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What Is Compensatory Leave? A Guide for Employers

HR & Compliance

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Updated on:
April 11, 2024
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Updated on :

April 11, 2024
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What Is Compensatory Leave? A Guide for Employers


Individuals who employ one or more people understand how difficult it can be to comply with all relevant employment laws.

While many larger organizations have dedicated internal human resources and legal teams that are subject matter experts on all things employment, small and medium-sized businesses often turn to the web to find the answers they're looking for.

Employers face the challenge of determining what employees are legally entitled to regarding hours worked, rate of pay, and time off. While navigating these topics can be tricky (particularly when hiring international employees), we've created this comprehensive guide on compensatory leave for employers hoping to educate themselves on the subject.

Continue reading to learn about what compensatory leave is, what types of compensatory leave are available to employers, which of your employees is eligible for compensatory leave, and how extended compensatory leave is.

What is compensatory leave?

Compensatory leave, also called Compensatory or comp off leave, is a type of paid leave that employers use instead of paying the employee for additional hours outside of their scheduled full-time work week.

According to the US Office of Personnel Management, the compensation leave definition for the American workforce force is paid time off that is offered to an employee by their employer instead of receiving traditional overtime pay for overtime work, regardless of if it's scheduled, occasional, or irregular.

Compensatory leave benefits employers because, rather than paying employees extra money for working overtime, they can simply offer them vacation time in exchange. While this may seem counterintuitive (as if you're paying your employee twice as much), consider the following example to illustrate this point:

If your employee works five hours of overtime in one week, you would be expected to pay them 150 percent of their standard wage for those five hours. The same rules apply when calculating compensatory leave time for employees, so you can multiply their hours of overtime work by one and a half percent to calculate how many hours of compensatory leave time they're entitled to.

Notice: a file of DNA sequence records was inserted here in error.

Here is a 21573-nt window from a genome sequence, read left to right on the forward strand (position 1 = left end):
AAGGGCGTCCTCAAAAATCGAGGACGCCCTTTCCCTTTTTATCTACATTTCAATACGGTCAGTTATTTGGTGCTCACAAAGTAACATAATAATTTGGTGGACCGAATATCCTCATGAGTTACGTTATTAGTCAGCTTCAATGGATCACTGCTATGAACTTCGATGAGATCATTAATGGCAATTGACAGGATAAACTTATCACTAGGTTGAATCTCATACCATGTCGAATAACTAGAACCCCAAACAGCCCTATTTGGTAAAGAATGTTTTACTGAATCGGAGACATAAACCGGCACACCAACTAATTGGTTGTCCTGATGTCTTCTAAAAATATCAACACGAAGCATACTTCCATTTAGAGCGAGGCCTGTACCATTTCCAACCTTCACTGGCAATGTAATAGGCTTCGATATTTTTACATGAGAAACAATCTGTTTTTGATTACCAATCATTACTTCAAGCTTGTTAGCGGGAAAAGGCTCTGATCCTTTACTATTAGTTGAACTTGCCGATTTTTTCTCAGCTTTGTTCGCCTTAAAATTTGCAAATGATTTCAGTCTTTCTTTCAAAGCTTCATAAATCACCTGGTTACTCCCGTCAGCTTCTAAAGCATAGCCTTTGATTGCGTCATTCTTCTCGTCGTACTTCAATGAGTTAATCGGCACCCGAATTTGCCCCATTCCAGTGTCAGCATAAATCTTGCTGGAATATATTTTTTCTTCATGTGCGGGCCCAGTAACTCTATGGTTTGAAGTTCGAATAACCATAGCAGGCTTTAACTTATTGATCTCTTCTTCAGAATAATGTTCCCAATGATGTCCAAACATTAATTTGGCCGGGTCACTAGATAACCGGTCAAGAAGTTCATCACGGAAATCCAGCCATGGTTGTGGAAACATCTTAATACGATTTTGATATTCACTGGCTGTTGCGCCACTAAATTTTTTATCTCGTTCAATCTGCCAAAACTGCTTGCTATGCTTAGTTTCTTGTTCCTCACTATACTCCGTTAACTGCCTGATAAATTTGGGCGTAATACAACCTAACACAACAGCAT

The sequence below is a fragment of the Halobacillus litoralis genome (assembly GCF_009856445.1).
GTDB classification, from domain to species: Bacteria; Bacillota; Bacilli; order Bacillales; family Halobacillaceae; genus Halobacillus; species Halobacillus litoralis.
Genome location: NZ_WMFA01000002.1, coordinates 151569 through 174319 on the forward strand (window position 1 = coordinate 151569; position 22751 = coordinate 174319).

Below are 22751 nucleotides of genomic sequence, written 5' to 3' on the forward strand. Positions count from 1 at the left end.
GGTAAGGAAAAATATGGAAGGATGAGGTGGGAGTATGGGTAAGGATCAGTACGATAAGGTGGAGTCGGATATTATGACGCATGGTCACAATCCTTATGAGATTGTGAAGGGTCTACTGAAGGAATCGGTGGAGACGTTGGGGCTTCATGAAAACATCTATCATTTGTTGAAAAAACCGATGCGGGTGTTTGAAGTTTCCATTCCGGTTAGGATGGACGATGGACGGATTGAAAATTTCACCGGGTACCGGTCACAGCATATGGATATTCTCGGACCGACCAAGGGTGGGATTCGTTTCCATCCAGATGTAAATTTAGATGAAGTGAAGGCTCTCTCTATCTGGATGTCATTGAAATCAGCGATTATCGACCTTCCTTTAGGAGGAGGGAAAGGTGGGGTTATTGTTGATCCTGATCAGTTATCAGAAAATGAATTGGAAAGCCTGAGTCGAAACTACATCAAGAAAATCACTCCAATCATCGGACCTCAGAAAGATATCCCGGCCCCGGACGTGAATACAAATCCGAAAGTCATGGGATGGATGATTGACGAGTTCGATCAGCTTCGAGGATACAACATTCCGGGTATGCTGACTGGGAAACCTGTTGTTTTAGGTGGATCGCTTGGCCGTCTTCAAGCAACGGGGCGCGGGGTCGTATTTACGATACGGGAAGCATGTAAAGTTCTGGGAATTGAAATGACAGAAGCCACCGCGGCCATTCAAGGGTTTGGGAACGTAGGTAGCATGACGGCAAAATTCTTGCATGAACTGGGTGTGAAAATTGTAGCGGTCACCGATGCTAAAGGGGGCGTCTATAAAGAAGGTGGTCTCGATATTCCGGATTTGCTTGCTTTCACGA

This means that instead of paying your employee for 45 hours of work one week (five hours of which are higher than their standard rate of pay) and 40 hours the next week, you're instead paying them for 40 hours for two weeks of work, but they work five additional hours the first week and seven and a half fewer hours the second.

Employees often value compensatory leave options because it can also feel more beneficial to them, especially if they make a low hourly wage or work small amounts of overtime hours at a time that eventually accrue to full days off.

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Types of compensatory leave

Below are the different types of compensatory leave standardly offered in the United States. However, remember that each country has unique employment laws. Employers will need to research the specific laws around overtime rates and compensatory leave in the countries where they hire employees.

Overtime compensatory leave

The most common type of compensatory leave is a compensatory leave in place of overtime pay. For employees to be eligible for this type of leave, they must work outside their scheduled hours and accrue leave time commensurate to one and a half times the additional time they work.

For example, suppose one of your hourly workers is scheduled to work Monday through Friday with a regular schedule of 9:00 a.m. to 5:00 p.m. and is asked to stay late on Friday to help complete a project for a client. Any hours they work past 5:00 p.m. will turn into overtime hours that can be converted into overtime compensatory leave.

Weekend compensatory leave

Weekend compensatory leave is offered to employees when they are required to work on the weekends if their position typically states that they have weekends off. If employees are required to come in on Saturday or Sunday, employers will be expected to provide employees with overtime pay or compensatory leave.

However, this compensatory leave only applies to employees who have set Monday through Friday schedules, as stipulated in their employee contracts. Therefore, employees working in retail, restaurants, or the hospitality industry, where weekend work is typical, will not be eligible for this type of leave.

Holiday compensatory leave